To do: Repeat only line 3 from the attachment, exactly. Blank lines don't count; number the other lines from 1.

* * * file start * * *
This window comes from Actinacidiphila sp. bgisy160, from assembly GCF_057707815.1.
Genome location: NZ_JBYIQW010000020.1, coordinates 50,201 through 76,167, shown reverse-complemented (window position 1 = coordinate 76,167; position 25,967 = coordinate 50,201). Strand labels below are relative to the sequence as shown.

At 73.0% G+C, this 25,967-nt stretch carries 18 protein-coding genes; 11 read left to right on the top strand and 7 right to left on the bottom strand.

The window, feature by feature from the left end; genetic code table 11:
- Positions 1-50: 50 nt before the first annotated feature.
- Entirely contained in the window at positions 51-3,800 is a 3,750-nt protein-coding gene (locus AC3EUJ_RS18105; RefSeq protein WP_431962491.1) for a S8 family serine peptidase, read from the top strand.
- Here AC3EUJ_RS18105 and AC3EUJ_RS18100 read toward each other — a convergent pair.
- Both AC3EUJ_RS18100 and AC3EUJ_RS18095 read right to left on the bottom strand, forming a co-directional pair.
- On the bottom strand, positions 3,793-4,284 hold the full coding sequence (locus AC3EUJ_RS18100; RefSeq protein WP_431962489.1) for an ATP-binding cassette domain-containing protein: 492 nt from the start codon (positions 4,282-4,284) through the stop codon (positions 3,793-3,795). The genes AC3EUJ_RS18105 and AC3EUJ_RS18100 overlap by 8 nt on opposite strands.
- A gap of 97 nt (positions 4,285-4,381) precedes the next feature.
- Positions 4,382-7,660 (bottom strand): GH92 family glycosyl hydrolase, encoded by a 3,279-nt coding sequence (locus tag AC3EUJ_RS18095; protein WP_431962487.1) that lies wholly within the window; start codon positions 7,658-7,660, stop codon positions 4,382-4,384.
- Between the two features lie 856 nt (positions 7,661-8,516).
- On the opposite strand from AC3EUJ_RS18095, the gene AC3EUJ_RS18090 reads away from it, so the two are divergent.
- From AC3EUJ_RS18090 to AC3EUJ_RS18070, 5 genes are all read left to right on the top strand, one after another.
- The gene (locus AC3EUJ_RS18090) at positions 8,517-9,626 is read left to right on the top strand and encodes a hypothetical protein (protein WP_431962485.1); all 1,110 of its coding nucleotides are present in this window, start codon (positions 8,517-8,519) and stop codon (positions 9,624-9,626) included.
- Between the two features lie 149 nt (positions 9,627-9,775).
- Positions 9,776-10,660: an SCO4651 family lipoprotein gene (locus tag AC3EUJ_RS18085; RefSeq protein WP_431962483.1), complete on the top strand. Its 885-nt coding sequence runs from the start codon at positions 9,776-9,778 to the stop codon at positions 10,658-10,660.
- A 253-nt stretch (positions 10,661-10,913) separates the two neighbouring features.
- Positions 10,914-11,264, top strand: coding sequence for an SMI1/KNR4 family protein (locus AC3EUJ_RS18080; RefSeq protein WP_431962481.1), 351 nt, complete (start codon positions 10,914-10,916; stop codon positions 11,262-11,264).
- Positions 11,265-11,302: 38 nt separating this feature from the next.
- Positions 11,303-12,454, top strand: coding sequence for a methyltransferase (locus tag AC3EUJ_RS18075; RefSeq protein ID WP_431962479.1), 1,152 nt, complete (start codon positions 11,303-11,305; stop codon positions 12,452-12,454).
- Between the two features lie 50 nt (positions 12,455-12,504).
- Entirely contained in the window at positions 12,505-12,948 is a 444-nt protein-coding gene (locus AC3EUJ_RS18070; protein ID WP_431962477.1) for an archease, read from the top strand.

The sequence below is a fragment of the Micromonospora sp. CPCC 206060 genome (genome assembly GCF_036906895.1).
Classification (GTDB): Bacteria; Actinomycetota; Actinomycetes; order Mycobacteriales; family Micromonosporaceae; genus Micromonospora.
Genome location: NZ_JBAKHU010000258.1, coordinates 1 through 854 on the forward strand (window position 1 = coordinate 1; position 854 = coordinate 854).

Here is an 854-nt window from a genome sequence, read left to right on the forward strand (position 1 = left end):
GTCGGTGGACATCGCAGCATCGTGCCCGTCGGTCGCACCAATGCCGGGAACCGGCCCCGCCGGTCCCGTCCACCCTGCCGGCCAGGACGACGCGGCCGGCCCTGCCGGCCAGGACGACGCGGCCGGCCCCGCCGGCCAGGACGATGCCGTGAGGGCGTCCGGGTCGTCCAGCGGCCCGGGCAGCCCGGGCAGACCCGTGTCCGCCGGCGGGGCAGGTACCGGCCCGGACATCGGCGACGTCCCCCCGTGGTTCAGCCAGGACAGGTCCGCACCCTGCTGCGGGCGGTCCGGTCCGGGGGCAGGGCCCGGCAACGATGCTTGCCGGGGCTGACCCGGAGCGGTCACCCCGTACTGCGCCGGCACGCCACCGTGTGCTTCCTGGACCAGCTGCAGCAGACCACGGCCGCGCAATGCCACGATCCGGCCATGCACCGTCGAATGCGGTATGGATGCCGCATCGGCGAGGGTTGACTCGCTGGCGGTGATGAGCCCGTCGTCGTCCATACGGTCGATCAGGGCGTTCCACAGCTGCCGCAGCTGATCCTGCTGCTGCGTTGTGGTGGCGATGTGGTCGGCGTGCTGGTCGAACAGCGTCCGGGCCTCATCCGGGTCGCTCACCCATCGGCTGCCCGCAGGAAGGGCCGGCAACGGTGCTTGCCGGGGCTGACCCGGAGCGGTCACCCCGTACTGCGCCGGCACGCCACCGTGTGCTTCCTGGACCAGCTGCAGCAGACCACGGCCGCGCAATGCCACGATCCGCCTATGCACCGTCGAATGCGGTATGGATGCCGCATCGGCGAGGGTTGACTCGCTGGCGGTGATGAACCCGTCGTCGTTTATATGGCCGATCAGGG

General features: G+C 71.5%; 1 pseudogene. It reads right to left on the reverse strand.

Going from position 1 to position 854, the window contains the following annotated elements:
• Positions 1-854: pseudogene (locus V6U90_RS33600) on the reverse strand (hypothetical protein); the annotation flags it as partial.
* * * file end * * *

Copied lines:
At 73.0% G+C, this 25,967-nt stretch carries 18 protein-coding genes; 11 read left to right on the top strand and 7 right to left on the bottom strand.